Music and Media in the Arab World

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Michael Aaron Frishkopf
American Univ in Cairo Press, 2010 - Social Science - 308 pages
Since the turn of the twentieth century the dramatic rise of mass media has profoundly transformed music practices in the Arab world. Music has adapted to successive forms of media disseminationfrom phonograph cylinders to MP3seach subjected to the political and economic forces of its particular era and region. Carried by mass media, the broader culture of Arab music has been thoroughly transformed as well. Simultaneously, mass mediated music has become a powerful social force. While parallel processes have unfolded worldwide, their implications in the Arabic-speaking world have thus far received little scholarly attention.
This provocative volume features sixteen new essays examining these issues, especially televised music and the controversial new genre of the music video. Perceptive voicesboth emerging and establishedrepresent a wide variety of academic disciplines. Incisive essays by Egyptian critics display the textures of public Arabic discourse to an English readership. Authors address the key issues of contemporary Arab societygender and sexuality, Islam, class, economy, power, and nationas refracted through the culture of mediated music.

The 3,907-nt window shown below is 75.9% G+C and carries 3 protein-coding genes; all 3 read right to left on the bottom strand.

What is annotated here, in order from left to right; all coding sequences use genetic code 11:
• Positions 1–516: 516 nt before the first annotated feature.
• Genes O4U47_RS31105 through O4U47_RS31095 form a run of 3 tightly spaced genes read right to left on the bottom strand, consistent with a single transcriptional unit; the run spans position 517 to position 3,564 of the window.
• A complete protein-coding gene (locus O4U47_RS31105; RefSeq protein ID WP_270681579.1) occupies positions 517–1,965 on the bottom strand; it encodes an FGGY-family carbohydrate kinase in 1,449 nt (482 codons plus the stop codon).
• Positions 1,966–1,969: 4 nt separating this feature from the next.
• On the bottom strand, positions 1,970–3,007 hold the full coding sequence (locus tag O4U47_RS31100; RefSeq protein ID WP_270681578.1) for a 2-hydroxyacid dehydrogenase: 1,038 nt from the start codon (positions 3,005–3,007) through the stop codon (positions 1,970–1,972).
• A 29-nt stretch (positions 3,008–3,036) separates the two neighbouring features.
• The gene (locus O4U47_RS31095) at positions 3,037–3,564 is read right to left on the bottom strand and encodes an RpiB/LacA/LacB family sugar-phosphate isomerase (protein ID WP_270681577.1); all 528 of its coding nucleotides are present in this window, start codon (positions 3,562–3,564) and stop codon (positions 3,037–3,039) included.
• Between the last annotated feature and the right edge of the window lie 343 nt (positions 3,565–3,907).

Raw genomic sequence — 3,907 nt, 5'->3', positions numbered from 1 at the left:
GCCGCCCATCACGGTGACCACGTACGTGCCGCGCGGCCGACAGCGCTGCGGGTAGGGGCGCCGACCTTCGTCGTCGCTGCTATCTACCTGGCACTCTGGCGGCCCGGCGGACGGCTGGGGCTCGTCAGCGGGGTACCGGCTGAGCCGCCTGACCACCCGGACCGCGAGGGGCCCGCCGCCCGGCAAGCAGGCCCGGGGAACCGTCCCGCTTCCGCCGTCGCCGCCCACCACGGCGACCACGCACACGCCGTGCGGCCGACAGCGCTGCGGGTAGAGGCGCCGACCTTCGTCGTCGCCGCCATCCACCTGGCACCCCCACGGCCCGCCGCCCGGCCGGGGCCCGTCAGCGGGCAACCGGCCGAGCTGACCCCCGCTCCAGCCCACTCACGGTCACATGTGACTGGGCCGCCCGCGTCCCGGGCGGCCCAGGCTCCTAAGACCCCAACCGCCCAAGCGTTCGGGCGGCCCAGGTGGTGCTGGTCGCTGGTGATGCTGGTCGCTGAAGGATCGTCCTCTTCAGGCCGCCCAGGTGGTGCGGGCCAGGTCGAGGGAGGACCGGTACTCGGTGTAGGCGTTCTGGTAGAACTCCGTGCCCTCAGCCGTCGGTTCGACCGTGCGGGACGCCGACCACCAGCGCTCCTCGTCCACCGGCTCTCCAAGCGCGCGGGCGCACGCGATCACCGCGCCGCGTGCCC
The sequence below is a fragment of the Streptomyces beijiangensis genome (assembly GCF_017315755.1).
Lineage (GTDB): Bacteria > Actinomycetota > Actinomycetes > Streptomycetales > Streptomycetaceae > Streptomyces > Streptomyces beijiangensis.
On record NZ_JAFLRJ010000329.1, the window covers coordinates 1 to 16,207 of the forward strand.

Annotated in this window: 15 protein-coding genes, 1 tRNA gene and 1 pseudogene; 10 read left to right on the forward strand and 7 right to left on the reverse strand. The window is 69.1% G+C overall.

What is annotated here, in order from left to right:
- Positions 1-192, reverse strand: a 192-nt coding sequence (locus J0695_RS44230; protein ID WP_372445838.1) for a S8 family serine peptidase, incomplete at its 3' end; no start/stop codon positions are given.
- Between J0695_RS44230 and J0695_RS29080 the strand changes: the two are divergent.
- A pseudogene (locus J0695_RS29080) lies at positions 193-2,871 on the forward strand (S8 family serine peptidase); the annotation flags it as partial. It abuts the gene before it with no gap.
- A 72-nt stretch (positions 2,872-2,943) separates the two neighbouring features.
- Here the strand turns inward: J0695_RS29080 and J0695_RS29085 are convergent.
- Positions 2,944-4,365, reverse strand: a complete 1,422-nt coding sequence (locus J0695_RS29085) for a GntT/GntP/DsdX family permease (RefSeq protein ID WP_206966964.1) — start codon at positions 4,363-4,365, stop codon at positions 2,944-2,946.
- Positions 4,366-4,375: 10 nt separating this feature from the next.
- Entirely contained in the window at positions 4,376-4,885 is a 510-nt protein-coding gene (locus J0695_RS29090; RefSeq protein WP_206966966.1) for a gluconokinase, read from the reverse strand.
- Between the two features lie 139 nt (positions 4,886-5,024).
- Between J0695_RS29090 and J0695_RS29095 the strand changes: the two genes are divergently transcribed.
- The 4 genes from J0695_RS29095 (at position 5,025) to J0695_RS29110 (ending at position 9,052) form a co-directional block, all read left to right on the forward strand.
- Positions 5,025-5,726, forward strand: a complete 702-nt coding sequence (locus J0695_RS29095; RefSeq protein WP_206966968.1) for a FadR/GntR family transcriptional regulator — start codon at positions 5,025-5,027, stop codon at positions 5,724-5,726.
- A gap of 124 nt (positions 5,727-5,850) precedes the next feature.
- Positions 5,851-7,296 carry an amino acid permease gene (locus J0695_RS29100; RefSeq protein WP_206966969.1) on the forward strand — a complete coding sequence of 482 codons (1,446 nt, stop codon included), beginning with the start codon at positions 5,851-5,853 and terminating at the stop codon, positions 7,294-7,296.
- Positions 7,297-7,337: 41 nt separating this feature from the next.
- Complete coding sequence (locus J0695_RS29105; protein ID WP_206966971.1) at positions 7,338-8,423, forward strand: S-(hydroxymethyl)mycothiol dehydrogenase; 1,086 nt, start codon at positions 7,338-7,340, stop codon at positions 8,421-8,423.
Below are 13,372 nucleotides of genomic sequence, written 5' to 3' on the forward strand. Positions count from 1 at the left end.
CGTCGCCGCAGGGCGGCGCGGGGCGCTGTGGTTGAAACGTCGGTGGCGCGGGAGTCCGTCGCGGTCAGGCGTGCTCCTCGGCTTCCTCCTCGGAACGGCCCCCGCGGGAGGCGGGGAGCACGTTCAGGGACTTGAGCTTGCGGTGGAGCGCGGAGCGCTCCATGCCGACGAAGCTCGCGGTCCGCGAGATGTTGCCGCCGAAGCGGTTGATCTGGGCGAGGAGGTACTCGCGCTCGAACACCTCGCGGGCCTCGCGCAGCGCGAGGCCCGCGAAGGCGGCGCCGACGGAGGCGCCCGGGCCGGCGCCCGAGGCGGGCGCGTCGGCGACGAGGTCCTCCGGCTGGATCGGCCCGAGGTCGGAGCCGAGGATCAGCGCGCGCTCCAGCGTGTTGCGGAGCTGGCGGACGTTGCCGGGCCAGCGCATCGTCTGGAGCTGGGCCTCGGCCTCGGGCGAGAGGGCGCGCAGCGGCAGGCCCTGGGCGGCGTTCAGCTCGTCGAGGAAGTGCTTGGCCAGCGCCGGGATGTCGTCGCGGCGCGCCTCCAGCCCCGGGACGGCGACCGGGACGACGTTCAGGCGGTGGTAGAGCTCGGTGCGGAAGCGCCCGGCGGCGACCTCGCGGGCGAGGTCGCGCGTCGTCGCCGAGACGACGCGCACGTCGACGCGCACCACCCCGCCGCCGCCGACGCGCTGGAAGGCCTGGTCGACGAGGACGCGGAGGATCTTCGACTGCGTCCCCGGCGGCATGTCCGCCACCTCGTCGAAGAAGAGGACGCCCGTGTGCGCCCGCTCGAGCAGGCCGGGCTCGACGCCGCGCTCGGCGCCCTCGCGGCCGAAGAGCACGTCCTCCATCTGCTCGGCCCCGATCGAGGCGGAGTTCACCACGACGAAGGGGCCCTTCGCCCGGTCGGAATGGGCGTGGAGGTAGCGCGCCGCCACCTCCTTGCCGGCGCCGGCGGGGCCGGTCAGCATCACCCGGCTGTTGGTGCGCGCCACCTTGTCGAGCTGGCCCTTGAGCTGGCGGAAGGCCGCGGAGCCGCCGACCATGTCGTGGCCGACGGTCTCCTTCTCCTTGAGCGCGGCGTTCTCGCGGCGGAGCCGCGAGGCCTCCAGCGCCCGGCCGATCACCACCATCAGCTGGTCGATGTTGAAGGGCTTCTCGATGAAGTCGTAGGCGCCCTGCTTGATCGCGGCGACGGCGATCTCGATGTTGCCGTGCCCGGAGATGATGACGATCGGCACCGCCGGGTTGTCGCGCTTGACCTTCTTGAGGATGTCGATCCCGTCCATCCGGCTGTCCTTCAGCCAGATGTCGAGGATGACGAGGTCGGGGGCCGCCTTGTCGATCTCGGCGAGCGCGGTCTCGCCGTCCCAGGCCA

Interconnected by a web of recurrent concepts, this collection transcends music to become an important resource for the study of contemporary Arab society and culture.

Contributors: Wael Abdel Fattah, Yasser Abdel-Latif, Moataz Abdel Aziz, Tamim Al-Barghouti, Mounir Al Wassimi, Walter Armbrust, Elisabeth Cestor, Hani Darwish, Walid El Khachab, Abdel-Wahab Elmessiri, James Grippo, Patricia Kubala, Katherine Meizel, Zein Nassar, Ibrahim Saleh, Laith Ulaby.

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A History of Music and Singing
Arabic Music Videos and Their Implications
Arab Music and Changes in the Arab Media
Music and Television in Lebanon
Mass Media and Music in the Arab Persian Gulf
Analysis Whats Not on Egyptian Television and Radio
Critique Ruby and the Checkered Heart
Analysis The Controversy over Satellite
Critique Caliphs and Clips
Analysis What Would Sayyid Qutb Say?
Critique Images of Women in Advertisements
Imagined Territories
Televised Talent Competitions

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About the author (2010)

Michael Frishkopf is professor of music and associate director of the Canadian Centre for Ethnomusicology at the University of Alberta, Canada. His research centers on the Arab music industry, Sufi music, and sound in Islamic ritual.

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